My Italian great-grandfather stowed away on a ship alone from Naples at 13 years old to come to this country. His lack of education meant he could only sign his name with an X.
As a young "W.O.P." (without papers), he got an under-the-table job as a water boy on construction sites. He worked his way up in the construction business to one day run his own successful company and raise sons who went to college, served in World War II, and worked as firemen and engineers.
His daughter raised a rocket scientist who invented the thermal tiles that enabled the first moon landing. His grandchildren and great-grandchildren went to Ivy League schools.
If America had sent him back based on a lack of "merit," he never would have employed a staff or watched his progeny build on the foundation of his dreams.
My grandfather, mother, uncle (who served in Vietnam and helped vets afterwards), my cousins, and I would not exist. Each of us strives passionately every day to contribute to this country.
By their own logic, none of their own forefathers and mothers would have been allowed on these hallowed shores.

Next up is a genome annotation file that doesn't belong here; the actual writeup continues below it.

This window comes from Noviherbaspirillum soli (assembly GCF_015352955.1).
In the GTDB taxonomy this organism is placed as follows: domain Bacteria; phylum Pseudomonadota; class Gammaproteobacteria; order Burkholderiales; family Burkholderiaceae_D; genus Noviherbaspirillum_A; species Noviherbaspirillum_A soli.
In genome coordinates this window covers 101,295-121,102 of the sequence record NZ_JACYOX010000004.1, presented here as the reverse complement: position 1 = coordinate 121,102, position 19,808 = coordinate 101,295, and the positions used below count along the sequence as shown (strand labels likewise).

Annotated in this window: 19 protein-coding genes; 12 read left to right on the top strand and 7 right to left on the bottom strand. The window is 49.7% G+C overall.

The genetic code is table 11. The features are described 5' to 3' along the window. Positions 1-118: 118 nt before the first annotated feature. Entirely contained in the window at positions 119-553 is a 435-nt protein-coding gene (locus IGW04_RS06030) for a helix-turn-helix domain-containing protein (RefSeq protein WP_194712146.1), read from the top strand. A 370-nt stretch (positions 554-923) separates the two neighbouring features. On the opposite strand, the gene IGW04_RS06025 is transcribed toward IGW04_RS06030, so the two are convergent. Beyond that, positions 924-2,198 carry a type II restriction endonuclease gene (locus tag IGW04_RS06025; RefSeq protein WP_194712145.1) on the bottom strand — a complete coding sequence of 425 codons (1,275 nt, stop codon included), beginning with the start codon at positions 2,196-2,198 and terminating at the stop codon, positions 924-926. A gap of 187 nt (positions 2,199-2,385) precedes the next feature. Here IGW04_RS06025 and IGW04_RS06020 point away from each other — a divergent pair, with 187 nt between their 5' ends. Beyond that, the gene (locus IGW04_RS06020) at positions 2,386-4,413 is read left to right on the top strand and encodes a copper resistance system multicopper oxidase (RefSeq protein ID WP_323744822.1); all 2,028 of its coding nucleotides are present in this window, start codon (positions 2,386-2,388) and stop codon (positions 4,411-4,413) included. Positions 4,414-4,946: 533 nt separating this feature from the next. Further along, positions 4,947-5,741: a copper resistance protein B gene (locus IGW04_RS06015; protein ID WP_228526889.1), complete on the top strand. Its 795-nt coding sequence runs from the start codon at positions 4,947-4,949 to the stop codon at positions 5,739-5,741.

America is made great by her immigrants. Not just the ones from Norway. All of us.
The immigrants whose lands of origin have been pillaged by white colonialists and slave traders, like my husband’s native Ghana, statistically show the highest levels of achievement in our nation because they have overcome so much to get here and because the culture they bring with them is one that requires they do their ancestors proud.
If it's a question of "merit," they are at least as deserving as a Norwegian immigrant.
If we vet immigrants based on intellectual or financial merit, we inevitably deprive the United States of countless stories like my great-grandfather’s.
Emma Lazarus’ poem on the Statue of Liberty concludes:
Give me your tired, your poor, Your huddled masses yearning to breathe free, The wretched refuse of your teeming shore. Send these, the homeless, tempest-tost to me, I lift my lamp beside the golden door!"
In 2017, let’s not lower the lamp and dim the door, lest we become the kind of nation our ancestors fled to get here.